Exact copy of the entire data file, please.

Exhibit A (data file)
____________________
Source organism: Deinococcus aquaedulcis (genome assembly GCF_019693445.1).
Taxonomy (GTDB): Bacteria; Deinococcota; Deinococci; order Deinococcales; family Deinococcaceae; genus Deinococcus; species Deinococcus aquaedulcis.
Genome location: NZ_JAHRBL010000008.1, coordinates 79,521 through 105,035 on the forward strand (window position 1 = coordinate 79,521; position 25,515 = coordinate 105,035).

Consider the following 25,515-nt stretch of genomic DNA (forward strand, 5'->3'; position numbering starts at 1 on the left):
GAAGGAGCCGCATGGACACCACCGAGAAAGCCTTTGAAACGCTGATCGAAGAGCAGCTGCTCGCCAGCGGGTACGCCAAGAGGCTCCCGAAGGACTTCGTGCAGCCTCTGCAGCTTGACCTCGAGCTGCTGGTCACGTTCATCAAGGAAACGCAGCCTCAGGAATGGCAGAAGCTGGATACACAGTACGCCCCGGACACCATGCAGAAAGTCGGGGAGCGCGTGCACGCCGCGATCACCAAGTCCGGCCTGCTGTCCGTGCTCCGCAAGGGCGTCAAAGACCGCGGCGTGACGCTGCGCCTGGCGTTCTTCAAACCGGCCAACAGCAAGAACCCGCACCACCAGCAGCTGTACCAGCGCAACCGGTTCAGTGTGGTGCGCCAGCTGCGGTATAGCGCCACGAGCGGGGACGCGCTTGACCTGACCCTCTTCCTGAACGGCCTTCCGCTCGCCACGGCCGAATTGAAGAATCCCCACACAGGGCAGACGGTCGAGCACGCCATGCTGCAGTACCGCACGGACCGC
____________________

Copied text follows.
Source organism: Deinococcus aquaedulcis (genome assembly GCF_019693445.1).
Taxonomy (GTDB): Bacteria; Deinococcota; Deinococci; order Deinococcales; family Deinococcaceae; genus Deinococcus; species Deinococcus aquaedulcis.
Genome location: NZ_JAHRBL010000008.1, coordinates 79,521 through 105,035 on the forward strand (window position 1 = coordinate 79,521; position 25,515 = coordinate 105,035).

Consider the following 25,515-nt stretch of genomic DNA (forward strand, 5'->3'; position numbering starts at 1 on the left):
GAAGGAGCCGCATGGACACCACCGAGAAAGCCTTTGAAACGCTGATCGAAGAGCAGCTGCTCGCCAGCGGGTACGCCAAGAGGCTCCCGAAGGACTTCGTGCAGCCTCTGCAGCTTGACCTCGAGCTGCTGGTCACGTTCATCAAGGAAACGCAGCCTCAGGAATGGCAGAAGCTGGATACACAGTACGCCCCGGACACCATGCAGAAAGTCGGGGAGCGCGTGCACGCCGCGATCACCAAGTCCGGCCTGCTGTCCGTGCTCCGCAAGGGCGTCAAAGACCGCGGCGTGACGCTGCGCCTGGCGTTCTTCAAACCGGCCAACAGCAAGAACCCGCACCACCAGCAGCTGTACCAGCGCAACCGGTTCAGTGTGGTGCGCCAGCTGCGGTATAGCGCCACGAGCGGGGACGCGCTTGACCTGACCCTCTTCCTGAACGGCCTTCCGCTCGCCACGGCCGAATTGAAGAATCCCCACACAGGGCAGACGGTCGAGCACGCCATGCTGCAGTACCGCACGGACCGC